Natural Home Cleaning Product Recipes

Avoid the plethora of expensive cleaning products on the market. You can clean most household items with a few simple old-fashioned materials.

Natural cleaning products - they worked for grandma, they will work for you. Bicarbonate of soda, cream of tartar, vinegar, washing soda, eucalyptus oil, paraffin, lemon juice, caustic soda and ammonia will do most cleaning jobs for you.

Sticky marks, such as those left behind by so-called removable sticky labels, are a menace. Left untreated, they attract dirt and mould spores, and look increasingly unsightly. They are easily removed with eucalyptus oil. Apply sparingly (it is very strong) and wipe off the surface afterwards, and wash your hands as it can be an irritant if left in contact with the skin for too long. In Australia it is now possible to buy small bottles of a substance based on citrus oil, which accomplishes the same task. It is based on an old-fashioned, natural recipe.

If you have baking tins with baked on food that simply cannot be removed, you can try soaking them in hot water with dishwashing detergent, and changing the water frequently. Or you can boil them up in a big pan with a large handful of washing soda, and then leave them to soak in the solution overnight if the baked on deposits are very stubborn. Wash as normal the next day. (Don't do this with aluminium, as the metal will become pitted).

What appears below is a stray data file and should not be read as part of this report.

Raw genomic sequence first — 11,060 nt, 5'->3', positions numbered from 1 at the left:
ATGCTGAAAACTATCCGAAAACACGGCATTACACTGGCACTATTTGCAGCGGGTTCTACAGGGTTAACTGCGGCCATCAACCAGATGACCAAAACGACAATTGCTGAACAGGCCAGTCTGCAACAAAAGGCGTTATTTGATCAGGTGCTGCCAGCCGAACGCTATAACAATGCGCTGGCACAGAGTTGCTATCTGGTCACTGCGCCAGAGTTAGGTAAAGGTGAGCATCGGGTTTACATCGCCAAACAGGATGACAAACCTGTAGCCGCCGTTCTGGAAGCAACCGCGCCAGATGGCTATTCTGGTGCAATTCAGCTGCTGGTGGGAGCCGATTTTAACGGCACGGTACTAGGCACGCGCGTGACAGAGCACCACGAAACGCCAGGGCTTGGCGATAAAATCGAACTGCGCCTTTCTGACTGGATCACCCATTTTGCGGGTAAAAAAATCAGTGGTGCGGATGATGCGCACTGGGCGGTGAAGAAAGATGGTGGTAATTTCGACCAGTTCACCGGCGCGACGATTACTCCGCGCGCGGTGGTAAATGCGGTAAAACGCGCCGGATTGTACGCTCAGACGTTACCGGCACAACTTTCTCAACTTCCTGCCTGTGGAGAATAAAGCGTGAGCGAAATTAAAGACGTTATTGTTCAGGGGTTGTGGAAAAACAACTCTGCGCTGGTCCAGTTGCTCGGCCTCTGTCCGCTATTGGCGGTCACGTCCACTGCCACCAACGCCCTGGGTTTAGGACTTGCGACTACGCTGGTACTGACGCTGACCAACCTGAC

Paraffin will clean stubborn tidemarks and lime scale deposits from baths. Unfortunately it smells horrible and needs much rinsing off afterwards. If the bath is extremely greasy, fill it with hot water and several cupfuls of washing soda, leave overnight, and scrub out the next day. Rinse thoroughly.

A mixture of hot vinegar and salt can be applied to brown crusty deposits left on bath taps, plugholes and shower coils. Apply with an old toothbrush, leave for about fifteen minutes, and then scrape off with the end of the toothbrush. Stubborn stains may need several applications. Don't scrape at it with a metal scraper or you will leave scratches that fill up with the deposits and are very difficult to clean.

Rust stains in baths can be removed in several ways. Apply a paste made of salt and lemon juice, borax and lemon juice, or hydrogen peroxide.

Clean Venetian blinds by rubbing a doubled slice of new bread over each individual slat. Discard the bread as it becomes really dirty. Alternatively, wear cotton gloves and do the same things with your fingers.

Remove verdigris from copper items with an application of ammonia. Rinse it off thoroughly and dry with a clean cloth.

Do you have an old-fashioned hairbrush with real bristles? Clean it the old-fashioned way. To a basin full of warm water add a little ammonia and a teaspoon of washing soda. Swirl the brush, bristles downwards, in this solution, without reaching quite to the roots of the bristles. Rinse the same way, in clean water, pat dry and leave to dry fully away from direct heat, bristles facing down again. Do not get the wood wet, if the brush is wooden, or the bristles will loosen.

Use the same technique to clean shoe cleaning brushes. Tap the brushes, bristle side down, in white spirit. Stand bristle side down on newspaper to drain, rinse carefully with a mixture of water and washing-up liquid, and leave to dry. Do not get the wood wet, or the bristles will loosen.